4 See Hecker, Epidemics of the Middle Ages (1859).
FRIEDRICH FRANZ KARL HECKER (1811-1881), German revolutionist, was born at Eichtersheim in the Palatinate on the 28th of September 1811, his father being a revenue official.
But it was in vain that on becoming a deputy Hecker endeavoured to carry out its impracticable provisions.
The proof lies in the new Offenburg demands of the 19th of March, and in the resolution moved by Hecker in the preliminary parliament of Frankfort that Germany should be declared a republic. But neither in Baden nor Frankfort did he at any time gain his point.
The arrest of the editor of the Constanzer Seeblatt, a friend of Hecker's, in Karlsruhe station on the 8th of April), inspired Hecker with the idea of an armed rising under pretext of the foundation of the German republic. The 9th to the 11th of April was secretly spent in preliminaries.
On the 12th of April Hecker and Struve sent a proclamation to the inhabitants of the Seekreis and of the Black Forest "to summon the people who can bear arms to Donaueschingen at mid-day on the 14th, with arms, ammunition and provisions for six days."
The grand-ducal government of the Seekreis was dissolved, and Hecker gradually gained reinforcements.
Hecker, however, was not at all ready to listen to them; on the contrary, he added to violence an absurd defiance, and offered an amnesty to the German princes on condition of their retiring within fourteen days into private life.
The troops of Baden and Hesse marched against him, under the command of General Friedrich von Gagern, and on the 10th of April they met near Kandern, where Gagern was killed, it is true, but Hecker was completely defeated.
Like many of the revolutionaries of that period, Hecker retired to Switzerland.
On this account Hecker resolved in September 1848 to emigrate to North America, and obtained possession of a farm near Belleville in the state of Illinois.
Hecker was always very much beloved of all the German democrats.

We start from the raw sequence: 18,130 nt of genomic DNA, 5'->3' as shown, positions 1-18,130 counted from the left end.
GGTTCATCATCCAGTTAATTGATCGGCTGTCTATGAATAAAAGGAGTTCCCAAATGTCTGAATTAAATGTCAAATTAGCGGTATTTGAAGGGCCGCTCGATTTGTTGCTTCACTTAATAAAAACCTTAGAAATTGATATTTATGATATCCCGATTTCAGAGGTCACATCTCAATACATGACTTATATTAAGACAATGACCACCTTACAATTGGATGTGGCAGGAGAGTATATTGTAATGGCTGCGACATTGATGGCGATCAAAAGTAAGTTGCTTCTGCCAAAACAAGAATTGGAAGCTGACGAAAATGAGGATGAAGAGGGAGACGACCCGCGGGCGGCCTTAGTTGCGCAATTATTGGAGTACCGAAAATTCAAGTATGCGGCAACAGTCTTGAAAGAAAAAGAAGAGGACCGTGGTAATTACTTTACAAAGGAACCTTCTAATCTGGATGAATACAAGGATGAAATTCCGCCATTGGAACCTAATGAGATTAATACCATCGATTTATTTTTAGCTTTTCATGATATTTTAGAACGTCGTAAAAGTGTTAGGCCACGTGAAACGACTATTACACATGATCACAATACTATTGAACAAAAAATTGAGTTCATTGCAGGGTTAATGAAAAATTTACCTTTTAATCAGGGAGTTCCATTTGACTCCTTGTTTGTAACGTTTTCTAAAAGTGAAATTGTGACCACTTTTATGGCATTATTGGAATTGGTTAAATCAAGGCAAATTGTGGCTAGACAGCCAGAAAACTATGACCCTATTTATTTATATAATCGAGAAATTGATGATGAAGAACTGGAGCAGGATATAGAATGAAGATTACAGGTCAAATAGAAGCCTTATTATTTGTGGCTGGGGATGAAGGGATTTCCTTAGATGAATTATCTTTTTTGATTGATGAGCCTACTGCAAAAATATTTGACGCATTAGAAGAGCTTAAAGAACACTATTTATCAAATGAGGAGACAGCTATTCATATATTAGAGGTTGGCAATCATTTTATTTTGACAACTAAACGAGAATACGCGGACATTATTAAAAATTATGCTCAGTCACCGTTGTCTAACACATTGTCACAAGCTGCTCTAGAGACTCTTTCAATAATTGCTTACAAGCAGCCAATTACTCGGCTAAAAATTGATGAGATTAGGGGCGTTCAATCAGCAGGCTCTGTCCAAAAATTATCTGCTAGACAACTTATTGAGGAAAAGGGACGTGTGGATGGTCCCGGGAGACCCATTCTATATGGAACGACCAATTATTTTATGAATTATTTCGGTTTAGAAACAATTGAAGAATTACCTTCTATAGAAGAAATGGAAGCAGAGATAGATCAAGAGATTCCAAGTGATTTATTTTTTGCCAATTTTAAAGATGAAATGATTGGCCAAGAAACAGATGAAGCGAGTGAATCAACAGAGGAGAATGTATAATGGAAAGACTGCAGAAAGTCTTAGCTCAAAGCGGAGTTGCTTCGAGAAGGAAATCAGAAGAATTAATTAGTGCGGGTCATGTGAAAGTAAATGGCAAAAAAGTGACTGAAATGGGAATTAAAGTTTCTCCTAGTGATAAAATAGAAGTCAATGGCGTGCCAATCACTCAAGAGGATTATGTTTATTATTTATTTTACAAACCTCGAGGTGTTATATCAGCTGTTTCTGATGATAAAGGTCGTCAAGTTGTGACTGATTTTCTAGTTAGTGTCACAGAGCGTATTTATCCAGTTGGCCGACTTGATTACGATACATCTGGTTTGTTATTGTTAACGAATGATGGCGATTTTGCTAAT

Hecker, Die Erhebung des Volkes in Baden far die deutsche Republik (Baden, 1848); F.
Hecker, Reden and Vorlesungen (Neerstadt a.
Hecker took the opportunity of a voyage from Hamburg to La Plata, and in 1904 and 1905 of voyages in the Indian and Pacific Oceans to determine the local attraction over the ocean by comparing the atmospheric pressure measured by means of a mercurial barometer and a boiling-point thermometer, and obtained results similar to Scott Hansen's.
These aspirations have been proclaimed with especial emphasis in France, in Germany (Reformkatholizismus) and in the United States (Americanism; see Hecker, I.
Hecker, Die Stadt and das Tal zu Munster im St Gregoriental (Munster, 1890).
Hecker in his measurement of the variation in the vertical and of tidal earth tremors.
But the reason for this was not, as Herr Max Hecker rather absurdly suggests, Wolfgang's jealousy of his grandfather's oppressive fame, but one far more simple and natural.
Hecker in Allgem.
7; see Hecker, De peste Antoniana (Berlin, 1835).
(2) See the original account reprinted with other documents in Haser, op. cit.; also Hecker, Epidemics of the Middle Ages, trans.
Hecker calculates that one-fourth of the population of Europe, or 25 millions of persons, died in the whole of the epidemics.
Among these were included George William Curtis and his brother James Burrill Curtis, Father Isaac Thomas Hecker (1819-1888), General Francis C. Barlow (1834-1896), who as attorney-general of New York in 1872-1873 took a leading part in the prosecution of the "Tweed Ring."